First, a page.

Mothers continue to suckle the pups but they quickly become independent. By 6 weeks they will have learnt to fly but after three weeks you may see young bats on the ground as they attempt to fly. As they reach the stage where the mother leaves them the volume of the bat roost increases especially as the mothers leave to feed.
Young bats begin to catch insects for themselves and no longer need their mothers’ milk, as a result, the maternity colonies begin to disperse and bats may move on to mating roosts. From now on the bats, the main aim is to put on enough body fat in order to survive the winter hibernation.
This is when the mating season begins. Males of most species use special calls to attract females, which can include purrs, clicks, and buzzing, they call from inside crevices, tree hollows or under coping stones. Even though the mating occurs now the egg will not be fertilised until May; this is called delayed fertilisation and female bats are one of the very few mammals that are able to store live sperm in their own bodies. A single male may mate with 30 or more females. Female bats give birth at two years old whereas male bats begin mating at one. Bats are also still concentrating on building up fat stores for the coming month.
Mating continues, and building up their fat reserves is becoming crucial in order to survive the winter season ahead. The search for suitable hibernation roosts begins though it is believed that most bats return to the same roost year after year. On colder days bats may start going into periods of torpor in order to conserve the reserves they have collected.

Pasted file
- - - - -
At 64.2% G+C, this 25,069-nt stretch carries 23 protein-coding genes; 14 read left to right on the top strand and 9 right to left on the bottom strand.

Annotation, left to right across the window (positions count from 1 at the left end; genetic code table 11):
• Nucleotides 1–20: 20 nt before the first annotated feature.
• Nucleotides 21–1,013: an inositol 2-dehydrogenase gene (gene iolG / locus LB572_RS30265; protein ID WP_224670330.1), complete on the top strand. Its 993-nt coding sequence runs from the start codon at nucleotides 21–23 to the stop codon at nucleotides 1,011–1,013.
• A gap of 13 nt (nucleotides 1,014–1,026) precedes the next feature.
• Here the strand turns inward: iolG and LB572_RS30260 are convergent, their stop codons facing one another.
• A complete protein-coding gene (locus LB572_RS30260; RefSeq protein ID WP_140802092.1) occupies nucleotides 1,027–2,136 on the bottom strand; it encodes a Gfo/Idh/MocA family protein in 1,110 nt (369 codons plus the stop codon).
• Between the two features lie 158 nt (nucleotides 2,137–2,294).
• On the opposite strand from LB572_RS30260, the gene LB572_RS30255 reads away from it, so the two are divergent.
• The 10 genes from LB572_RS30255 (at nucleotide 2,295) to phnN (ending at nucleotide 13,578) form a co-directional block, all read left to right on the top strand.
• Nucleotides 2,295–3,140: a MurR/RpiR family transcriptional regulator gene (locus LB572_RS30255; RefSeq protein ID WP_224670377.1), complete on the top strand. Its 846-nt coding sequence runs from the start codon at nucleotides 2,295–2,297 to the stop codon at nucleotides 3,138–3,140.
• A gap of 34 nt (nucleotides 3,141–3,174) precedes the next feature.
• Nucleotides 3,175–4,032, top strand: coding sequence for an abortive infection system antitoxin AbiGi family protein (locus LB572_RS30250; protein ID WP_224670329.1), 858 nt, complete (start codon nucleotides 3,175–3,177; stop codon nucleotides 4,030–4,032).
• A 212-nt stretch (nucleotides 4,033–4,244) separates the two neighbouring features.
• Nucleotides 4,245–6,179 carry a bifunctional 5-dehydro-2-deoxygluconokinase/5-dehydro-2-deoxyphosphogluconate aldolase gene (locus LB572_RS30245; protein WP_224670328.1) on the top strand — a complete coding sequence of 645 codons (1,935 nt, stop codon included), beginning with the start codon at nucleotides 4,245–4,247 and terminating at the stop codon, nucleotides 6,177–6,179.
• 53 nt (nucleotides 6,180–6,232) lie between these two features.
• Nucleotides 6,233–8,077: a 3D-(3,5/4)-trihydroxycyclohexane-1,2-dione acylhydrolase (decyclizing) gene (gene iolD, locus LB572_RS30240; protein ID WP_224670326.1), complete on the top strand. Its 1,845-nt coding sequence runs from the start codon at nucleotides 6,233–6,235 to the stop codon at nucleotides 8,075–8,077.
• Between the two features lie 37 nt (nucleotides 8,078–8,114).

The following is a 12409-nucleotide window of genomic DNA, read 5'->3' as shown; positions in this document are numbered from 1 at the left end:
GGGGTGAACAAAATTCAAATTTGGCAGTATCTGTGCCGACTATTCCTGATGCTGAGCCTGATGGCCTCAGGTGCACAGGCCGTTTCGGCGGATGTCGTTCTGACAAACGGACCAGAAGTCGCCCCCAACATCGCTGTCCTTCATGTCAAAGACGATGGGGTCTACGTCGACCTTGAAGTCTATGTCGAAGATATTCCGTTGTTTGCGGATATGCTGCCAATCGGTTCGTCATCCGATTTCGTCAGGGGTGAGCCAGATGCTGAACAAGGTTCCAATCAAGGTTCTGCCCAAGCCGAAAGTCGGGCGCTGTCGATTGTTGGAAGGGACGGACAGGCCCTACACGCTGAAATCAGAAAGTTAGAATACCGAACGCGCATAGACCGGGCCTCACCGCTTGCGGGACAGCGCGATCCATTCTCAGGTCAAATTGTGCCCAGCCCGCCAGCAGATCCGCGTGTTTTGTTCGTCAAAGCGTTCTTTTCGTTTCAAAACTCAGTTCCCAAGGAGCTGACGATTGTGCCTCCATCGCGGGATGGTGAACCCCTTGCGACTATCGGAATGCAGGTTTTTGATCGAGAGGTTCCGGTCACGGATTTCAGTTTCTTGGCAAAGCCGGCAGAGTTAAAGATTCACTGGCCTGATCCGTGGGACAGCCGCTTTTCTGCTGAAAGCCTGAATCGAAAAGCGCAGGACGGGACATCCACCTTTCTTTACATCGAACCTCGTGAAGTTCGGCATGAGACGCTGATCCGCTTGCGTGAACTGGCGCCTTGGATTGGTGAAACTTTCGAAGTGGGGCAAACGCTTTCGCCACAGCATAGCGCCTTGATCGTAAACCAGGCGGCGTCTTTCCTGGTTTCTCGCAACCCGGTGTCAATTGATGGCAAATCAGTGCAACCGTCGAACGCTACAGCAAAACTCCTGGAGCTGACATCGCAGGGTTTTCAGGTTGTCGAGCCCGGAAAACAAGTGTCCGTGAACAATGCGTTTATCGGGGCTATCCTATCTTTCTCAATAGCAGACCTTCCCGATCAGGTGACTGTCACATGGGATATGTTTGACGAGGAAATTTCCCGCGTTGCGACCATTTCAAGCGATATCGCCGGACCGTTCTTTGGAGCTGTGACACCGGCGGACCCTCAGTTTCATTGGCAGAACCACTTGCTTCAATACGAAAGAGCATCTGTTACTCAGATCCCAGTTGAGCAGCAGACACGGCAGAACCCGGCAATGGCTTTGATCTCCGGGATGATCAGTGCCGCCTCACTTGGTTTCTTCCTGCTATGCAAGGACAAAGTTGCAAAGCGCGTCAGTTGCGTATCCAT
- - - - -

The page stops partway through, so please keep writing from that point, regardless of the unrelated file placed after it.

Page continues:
As the temperature drops periods of torpor are lasting longer and longer, some bats will begin hibernation in order to save their energy over the colder months, when insects are harder to find. It’s a hard choice to find the balance between finding more food but using energy to do so or, hibernating and hoping your energy reserves are large enough to last through to the spring.
By now all bats are hibernating. They may roost on their own or in small groups, often in cool, quiet places such as disused buildings, old trees or caves. It is surprising how little we actually know about their hibernation habits. The common pipistrelle is one of the most commonly seen species in the UK, it is recorded in large numbers over the summer but the number of known hibernation roosts does not account for the population. It is important that bats are not disturbed during hibernation; if they wake they will use up valuable energy reserves and then may not survive the winter months; even one person’s radiant body heat can raise the temperature of a roost enough to rouse bats.
Our licensed bat survey specialists are able to undertake all aspects of bat surveys including initial bat scoping surveys, dusk emergence and dawn re-entry flight activity surveys and remote monitoring. We have several years’ experience in the design and implementation of mitigation strategies for bats including the construction of bespoke bat roosts, bat exclusions and bat roost enhancement, as well as applying for European Protected Species licences for bats.